It’s important to remember that Oakland businesses pay numerous taxes and fees in addition to the city’s gross receipts tax, and most businesses will be able to deduct gross receipts tax payments when calculating net income for state and federal corporate income tax, so the percentage increase in GRT equates to a much smaller increase in overall tax responsibility. The total amount of corporate tax collected by the state exceeds that collected by local governments, so we can presume that it constitutes less than half the total taxes paid by Oakland’s largest businesses, particularly those impacted by the largest GRT increases.
Progressive tax structures are good economic policy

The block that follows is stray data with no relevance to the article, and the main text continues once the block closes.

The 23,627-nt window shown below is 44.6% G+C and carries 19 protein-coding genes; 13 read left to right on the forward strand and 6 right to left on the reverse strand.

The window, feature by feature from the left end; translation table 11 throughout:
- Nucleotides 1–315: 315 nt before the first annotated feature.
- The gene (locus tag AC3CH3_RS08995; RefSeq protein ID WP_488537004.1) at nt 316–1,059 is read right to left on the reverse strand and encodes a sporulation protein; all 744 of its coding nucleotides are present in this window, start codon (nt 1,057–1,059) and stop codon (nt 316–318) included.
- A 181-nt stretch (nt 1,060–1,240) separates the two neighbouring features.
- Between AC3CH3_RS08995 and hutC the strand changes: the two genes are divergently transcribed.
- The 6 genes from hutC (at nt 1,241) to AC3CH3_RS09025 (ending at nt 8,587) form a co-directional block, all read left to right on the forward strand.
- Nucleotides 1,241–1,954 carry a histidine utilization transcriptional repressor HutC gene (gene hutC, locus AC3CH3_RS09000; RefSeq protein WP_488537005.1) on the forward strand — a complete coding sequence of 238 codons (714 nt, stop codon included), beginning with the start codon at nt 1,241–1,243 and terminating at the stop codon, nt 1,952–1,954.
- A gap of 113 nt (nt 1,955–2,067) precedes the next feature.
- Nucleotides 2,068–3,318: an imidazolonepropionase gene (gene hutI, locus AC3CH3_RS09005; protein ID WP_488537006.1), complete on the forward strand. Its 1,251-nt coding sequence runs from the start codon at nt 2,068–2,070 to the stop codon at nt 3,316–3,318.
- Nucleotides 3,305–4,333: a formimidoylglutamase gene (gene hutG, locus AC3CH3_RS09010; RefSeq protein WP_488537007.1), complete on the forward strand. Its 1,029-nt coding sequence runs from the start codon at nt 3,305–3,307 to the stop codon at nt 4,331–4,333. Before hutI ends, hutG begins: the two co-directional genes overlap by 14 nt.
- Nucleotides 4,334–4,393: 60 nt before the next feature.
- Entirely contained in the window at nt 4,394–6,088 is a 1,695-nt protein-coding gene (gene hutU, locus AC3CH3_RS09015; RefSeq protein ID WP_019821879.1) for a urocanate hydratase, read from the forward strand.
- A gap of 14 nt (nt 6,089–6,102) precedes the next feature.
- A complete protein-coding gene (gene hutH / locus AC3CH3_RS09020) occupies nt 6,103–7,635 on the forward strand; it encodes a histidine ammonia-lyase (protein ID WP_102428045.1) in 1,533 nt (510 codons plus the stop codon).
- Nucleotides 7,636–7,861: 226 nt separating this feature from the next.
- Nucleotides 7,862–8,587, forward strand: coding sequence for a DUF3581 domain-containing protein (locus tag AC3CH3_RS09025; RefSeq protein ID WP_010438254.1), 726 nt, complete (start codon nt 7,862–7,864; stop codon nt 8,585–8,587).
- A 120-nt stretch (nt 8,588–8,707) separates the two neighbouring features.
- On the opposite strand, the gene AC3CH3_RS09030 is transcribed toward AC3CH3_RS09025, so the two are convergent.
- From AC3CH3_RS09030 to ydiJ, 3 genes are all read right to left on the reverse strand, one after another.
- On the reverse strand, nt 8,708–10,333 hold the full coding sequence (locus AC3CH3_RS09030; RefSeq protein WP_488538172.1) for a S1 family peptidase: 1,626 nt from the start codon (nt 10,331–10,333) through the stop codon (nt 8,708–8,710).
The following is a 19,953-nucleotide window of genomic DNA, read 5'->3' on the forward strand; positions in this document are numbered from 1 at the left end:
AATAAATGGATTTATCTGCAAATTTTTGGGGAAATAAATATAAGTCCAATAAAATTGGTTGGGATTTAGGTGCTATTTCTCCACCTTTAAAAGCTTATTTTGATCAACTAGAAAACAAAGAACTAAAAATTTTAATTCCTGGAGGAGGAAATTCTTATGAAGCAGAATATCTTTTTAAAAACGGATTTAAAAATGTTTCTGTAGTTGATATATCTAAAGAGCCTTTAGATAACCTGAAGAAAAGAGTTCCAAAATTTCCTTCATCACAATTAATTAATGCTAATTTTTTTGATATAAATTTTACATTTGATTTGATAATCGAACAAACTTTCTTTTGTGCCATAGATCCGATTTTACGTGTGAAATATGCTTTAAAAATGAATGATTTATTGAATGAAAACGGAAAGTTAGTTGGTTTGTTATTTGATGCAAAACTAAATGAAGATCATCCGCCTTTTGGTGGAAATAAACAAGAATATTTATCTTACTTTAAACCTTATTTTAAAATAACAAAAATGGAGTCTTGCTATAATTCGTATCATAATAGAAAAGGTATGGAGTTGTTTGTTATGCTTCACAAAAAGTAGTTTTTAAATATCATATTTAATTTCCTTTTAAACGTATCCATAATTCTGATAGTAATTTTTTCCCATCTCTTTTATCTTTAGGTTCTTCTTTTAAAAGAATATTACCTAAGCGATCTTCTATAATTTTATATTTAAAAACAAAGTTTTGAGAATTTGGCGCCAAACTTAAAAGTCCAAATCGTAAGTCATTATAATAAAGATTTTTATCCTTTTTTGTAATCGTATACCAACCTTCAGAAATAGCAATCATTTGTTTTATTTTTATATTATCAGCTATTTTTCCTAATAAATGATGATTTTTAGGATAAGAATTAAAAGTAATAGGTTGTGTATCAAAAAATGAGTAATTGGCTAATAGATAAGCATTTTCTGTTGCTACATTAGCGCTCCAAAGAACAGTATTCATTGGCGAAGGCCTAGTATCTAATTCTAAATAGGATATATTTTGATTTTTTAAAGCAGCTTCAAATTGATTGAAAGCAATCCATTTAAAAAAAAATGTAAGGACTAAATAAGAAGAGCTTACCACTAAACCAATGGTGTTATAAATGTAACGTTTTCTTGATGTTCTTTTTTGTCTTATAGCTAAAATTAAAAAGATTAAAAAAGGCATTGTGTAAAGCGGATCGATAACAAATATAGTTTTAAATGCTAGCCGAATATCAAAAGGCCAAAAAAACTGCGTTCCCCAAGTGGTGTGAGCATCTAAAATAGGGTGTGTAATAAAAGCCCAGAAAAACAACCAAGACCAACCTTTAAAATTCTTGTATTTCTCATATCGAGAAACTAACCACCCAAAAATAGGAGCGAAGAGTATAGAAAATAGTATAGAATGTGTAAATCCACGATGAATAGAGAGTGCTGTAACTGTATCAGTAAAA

A progressive GRT would reduce the tax burden on small businesses and generate significantly more tax revenue for public investments that help grow and sustain Oakland’s economy, and to meet the goals set by the Council in creating the Task Force. The Bas-Fife proposal (like the other iterations) would levy additional revenues primarily from the city’s largest businesses, and would significantly redistribute the tax burden to better reflect businesses’ ability to contribute. For example, under the current tax structure, Oakland’s small businesses with $1 million or less in gross receipts account for 18% of payroll and gross receipts but account for 34% of business tax revenue.